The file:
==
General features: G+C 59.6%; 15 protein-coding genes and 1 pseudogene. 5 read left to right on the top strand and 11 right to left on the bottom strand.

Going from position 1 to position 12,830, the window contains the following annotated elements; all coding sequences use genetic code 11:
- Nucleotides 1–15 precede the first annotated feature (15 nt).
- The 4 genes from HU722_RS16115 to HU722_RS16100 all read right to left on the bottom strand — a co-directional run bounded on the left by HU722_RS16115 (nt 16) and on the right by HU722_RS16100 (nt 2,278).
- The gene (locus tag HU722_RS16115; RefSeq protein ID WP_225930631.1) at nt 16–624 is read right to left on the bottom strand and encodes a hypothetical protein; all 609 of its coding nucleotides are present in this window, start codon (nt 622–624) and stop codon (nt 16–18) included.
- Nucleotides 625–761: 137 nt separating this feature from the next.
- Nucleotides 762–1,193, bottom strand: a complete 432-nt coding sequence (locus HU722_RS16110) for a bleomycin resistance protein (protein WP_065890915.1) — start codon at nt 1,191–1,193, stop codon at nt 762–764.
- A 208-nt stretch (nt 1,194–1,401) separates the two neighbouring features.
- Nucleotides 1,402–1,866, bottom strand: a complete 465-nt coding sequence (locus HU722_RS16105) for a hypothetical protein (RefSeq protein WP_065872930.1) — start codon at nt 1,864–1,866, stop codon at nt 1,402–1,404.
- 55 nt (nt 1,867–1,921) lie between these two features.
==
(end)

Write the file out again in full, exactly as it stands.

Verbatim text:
General features: G+C 59.6%; 15 protein-coding genes and 1 pseudogene. 5 read left to right on the top strand and 11 right to left on the bottom strand.

Going from position 1 to position 12,830, the window contains the following annotated elements; all coding sequences use genetic code 11:
- Nucleotides 1–15 precede the first annotated feature (15 nt).
- The 4 genes from HU722_RS16115 to HU722_RS16100 all read right to left on the bottom strand — a co-directional run bounded on the left by HU722_RS16115 (nt 16) and on the right by HU722_RS16100 (nt 2,278).
- The gene (locus tag HU722_RS16115; RefSeq protein ID WP_225930631.1) at nt 16–624 is read right to left on the bottom strand and encodes a hypothetical protein; all 609 of its coding nucleotides are present in this window, start codon (nt 622–624) and stop codon (nt 16–18) included.
- Nucleotides 625–761: 137 nt separating this feature from the next.
- Nucleotides 762–1,193, bottom strand: a complete 432-nt coding sequence (locus HU722_RS16110) for a bleomycin resistance protein (protein WP_065890915.1) — start codon at nt 1,191–1,193, stop codon at nt 762–764.
- A 208-nt stretch (nt 1,194–1,401) separates the two neighbouring features.
- Nucleotides 1,402–1,866, bottom strand: a complete 465-nt coding sequence (locus HU722_RS16105) for a hypothetical protein (RefSeq protein WP_065872930.1) — start codon at nt 1,864–1,866, stop codon at nt 1,402–1,404.
- 55 nt (nt 1,867–1,921) lie between these two features.